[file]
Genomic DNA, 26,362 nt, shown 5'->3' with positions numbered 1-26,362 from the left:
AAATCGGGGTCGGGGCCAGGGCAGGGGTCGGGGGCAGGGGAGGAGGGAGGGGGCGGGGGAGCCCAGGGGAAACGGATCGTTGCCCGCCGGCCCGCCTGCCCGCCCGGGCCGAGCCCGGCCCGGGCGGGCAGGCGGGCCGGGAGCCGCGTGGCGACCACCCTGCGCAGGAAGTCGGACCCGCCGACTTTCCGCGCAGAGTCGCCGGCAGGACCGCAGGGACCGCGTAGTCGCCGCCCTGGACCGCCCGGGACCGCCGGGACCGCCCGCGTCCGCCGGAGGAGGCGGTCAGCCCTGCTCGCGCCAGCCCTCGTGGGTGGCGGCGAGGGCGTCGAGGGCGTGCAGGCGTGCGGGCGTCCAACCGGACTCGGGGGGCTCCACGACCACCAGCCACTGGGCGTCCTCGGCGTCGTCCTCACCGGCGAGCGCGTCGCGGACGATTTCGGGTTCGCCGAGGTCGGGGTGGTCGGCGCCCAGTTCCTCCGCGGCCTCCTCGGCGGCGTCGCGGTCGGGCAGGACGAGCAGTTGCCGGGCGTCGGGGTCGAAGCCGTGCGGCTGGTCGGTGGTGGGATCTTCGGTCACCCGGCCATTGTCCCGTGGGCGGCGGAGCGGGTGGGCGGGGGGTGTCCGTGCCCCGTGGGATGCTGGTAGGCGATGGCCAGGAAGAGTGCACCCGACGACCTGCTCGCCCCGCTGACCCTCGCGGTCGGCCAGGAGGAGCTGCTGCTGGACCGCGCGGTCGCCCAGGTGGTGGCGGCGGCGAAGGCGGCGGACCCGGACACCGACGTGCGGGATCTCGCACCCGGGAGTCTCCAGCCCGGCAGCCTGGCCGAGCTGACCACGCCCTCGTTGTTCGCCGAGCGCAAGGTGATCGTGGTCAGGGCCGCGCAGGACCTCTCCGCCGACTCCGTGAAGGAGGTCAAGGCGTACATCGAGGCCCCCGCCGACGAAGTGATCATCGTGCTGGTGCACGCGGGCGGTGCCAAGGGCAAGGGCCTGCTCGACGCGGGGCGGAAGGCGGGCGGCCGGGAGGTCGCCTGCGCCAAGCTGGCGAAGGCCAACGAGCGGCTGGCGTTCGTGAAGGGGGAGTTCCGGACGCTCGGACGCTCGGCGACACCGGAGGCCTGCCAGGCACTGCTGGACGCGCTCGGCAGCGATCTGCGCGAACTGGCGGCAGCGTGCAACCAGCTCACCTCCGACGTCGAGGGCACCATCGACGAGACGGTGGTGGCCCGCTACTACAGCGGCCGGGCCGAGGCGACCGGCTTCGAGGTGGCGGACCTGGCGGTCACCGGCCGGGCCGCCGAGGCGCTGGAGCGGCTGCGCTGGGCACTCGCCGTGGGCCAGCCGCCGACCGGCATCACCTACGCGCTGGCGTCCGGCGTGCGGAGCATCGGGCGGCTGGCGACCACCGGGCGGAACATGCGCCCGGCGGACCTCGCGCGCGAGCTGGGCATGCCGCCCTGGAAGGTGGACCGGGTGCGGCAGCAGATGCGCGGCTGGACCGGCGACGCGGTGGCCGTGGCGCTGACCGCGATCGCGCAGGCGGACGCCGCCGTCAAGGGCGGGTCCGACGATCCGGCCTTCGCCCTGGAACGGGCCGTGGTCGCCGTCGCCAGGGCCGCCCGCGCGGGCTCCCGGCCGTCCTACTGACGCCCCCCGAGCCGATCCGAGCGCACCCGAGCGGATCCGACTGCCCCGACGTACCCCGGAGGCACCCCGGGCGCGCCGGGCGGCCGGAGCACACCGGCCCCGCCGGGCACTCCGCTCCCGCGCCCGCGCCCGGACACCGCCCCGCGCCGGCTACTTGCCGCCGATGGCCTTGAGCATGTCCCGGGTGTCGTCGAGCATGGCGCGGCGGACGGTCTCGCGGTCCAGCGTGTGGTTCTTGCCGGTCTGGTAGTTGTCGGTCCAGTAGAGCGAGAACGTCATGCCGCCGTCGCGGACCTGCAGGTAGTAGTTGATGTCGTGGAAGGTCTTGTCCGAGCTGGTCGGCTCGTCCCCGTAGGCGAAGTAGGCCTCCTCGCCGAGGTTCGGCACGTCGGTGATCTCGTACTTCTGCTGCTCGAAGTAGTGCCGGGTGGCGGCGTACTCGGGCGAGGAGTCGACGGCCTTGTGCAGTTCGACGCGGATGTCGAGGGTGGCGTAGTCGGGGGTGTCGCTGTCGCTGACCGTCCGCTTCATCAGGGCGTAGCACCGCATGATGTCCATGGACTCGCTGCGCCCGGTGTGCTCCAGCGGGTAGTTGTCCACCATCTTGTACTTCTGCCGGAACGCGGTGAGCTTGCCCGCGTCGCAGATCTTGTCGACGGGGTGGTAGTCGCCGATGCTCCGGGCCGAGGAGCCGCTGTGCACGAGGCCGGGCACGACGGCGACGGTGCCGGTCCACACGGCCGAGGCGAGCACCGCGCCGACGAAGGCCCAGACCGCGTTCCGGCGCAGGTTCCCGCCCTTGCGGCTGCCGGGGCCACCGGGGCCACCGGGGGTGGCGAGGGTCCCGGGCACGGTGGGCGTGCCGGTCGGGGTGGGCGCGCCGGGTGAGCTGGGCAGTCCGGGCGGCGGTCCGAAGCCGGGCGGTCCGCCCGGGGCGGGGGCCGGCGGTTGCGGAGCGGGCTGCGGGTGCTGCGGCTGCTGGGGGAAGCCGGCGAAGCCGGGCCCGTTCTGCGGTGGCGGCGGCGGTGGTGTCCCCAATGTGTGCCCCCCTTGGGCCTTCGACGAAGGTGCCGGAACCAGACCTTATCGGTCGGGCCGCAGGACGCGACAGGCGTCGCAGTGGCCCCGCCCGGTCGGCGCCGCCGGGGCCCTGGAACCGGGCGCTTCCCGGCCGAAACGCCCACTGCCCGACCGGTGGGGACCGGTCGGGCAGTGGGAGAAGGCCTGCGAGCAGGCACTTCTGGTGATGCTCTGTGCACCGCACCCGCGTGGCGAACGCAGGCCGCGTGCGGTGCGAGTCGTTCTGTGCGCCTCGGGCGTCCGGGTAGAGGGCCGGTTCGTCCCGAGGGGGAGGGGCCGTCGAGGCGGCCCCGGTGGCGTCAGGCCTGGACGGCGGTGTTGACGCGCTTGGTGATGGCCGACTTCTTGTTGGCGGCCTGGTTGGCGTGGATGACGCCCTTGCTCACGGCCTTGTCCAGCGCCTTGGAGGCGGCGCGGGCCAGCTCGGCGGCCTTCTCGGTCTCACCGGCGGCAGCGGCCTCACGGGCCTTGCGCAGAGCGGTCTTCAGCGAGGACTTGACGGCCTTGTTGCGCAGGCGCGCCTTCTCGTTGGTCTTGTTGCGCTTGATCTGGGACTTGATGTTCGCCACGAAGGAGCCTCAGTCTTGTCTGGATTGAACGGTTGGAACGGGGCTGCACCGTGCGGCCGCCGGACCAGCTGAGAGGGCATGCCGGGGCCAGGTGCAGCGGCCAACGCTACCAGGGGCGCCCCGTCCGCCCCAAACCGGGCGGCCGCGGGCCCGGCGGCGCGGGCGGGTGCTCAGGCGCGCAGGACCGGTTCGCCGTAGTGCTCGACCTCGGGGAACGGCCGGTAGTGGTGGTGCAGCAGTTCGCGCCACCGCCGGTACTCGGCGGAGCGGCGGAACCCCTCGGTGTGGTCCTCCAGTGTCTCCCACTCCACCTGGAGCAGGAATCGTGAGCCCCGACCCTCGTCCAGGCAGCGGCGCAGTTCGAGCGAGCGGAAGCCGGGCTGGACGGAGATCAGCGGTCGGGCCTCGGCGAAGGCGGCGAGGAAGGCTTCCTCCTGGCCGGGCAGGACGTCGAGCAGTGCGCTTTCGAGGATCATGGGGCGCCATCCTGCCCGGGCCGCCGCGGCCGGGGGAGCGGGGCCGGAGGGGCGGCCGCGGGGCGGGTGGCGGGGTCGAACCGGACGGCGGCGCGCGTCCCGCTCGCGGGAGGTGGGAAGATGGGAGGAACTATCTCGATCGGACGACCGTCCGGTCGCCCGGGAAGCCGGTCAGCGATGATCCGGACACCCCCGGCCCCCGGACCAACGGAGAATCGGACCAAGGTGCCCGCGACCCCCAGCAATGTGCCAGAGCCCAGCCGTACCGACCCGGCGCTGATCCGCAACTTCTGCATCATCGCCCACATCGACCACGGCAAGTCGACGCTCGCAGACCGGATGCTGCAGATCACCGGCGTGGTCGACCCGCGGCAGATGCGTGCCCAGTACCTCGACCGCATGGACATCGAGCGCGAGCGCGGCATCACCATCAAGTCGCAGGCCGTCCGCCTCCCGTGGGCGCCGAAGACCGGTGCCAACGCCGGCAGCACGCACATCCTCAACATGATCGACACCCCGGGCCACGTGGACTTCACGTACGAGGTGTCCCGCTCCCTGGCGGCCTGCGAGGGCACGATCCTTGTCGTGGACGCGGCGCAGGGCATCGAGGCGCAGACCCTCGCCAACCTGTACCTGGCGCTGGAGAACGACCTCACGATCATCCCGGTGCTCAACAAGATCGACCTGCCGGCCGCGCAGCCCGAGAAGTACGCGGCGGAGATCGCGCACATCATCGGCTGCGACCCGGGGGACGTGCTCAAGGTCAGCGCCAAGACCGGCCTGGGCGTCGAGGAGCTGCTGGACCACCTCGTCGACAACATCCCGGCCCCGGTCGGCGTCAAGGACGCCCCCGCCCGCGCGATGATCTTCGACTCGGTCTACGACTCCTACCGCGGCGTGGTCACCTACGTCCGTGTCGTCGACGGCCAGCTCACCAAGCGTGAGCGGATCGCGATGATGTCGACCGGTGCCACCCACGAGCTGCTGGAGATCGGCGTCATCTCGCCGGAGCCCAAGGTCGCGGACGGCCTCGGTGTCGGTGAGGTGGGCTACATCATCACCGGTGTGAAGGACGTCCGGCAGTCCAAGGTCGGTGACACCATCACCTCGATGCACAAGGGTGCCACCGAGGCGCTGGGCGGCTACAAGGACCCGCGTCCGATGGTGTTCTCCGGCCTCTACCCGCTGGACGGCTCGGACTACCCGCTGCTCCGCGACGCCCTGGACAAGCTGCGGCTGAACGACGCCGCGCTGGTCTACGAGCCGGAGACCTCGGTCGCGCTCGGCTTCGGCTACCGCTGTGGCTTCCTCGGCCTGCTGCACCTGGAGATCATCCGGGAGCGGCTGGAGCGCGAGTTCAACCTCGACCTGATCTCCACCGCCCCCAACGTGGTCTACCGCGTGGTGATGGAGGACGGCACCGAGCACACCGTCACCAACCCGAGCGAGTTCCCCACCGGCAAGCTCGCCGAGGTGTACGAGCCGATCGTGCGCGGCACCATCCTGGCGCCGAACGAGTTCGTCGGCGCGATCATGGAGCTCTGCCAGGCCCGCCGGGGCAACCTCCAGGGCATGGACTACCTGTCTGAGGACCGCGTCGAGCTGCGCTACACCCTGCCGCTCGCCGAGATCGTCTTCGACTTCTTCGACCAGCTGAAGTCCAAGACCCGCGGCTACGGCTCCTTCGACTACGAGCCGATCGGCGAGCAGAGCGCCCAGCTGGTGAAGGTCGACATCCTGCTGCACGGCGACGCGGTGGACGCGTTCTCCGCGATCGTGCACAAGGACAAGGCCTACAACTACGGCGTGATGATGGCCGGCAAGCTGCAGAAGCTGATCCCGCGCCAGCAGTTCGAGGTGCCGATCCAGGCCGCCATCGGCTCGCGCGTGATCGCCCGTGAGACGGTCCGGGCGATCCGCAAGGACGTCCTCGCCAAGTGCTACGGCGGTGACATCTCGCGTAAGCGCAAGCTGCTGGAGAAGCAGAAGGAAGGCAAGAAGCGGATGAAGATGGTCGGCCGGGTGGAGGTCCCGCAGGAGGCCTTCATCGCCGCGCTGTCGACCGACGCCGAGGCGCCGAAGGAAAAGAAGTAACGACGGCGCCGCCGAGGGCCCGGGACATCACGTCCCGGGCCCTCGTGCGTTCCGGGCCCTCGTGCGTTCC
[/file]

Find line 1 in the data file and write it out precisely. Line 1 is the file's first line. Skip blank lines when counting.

Genomic DNA, 26,362 nt, shown 5'->3' with positions numbered 1-26,362 from the left: